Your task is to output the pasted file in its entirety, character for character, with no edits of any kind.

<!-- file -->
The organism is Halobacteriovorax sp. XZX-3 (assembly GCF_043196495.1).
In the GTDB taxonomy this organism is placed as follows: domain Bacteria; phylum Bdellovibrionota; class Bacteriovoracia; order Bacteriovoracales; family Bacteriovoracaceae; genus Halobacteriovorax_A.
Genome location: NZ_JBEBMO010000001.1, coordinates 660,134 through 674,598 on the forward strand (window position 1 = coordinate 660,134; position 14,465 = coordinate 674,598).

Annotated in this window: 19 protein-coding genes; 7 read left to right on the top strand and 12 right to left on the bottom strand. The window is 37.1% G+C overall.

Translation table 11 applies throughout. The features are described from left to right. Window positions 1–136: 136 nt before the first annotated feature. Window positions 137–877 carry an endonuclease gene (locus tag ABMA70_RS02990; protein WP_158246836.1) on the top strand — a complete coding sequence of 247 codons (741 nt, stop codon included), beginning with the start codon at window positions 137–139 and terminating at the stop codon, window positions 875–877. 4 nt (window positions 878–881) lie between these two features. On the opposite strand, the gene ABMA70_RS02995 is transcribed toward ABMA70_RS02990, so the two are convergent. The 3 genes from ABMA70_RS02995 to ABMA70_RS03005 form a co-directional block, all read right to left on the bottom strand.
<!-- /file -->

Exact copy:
The organism is Halobacteriovorax sp. XZX-3 (assembly GCF_043196495.1).
In the GTDB taxonomy this organism is placed as follows: domain Bacteria; phylum Bdellovibrionota; class Bacteriovoracia; order Bacteriovoracales; family Bacteriovoracaceae; genus Halobacteriovorax_A.
Genome location: NZ_JBEBMO010000001.1, coordinates 660,134 through 674,598 on the forward strand (window position 1 = coordinate 660,134; position 14,465 = coordinate 674,598).

Annotated in this window: 19 protein-coding genes; 7 read left to right on the top strand and 12 right to left on the bottom strand. The window is 37.1% G+C overall.

Translation table 11 applies throughout. The features are described from left to right. Window positions 1–136: 136 nt before the first annotated feature. Window positions 137–877 carry an endonuclease gene (locus tag ABMA70_RS02990; protein WP_158246836.1) on the top strand — a complete coding sequence of 247 codons (741 nt, stop codon included), beginning with the start codon at window positions 137–139 and terminating at the stop codon, window positions 875–877. 4 nt (window positions 878–881) lie between these two features. On the opposite strand, the gene ABMA70_RS02995 is transcribed toward ABMA70_RS02990, so the two are convergent. The 3 genes from ABMA70_RS02995 to ABMA70_RS03005 form a co-directional block, all read right to left on the bottom strand.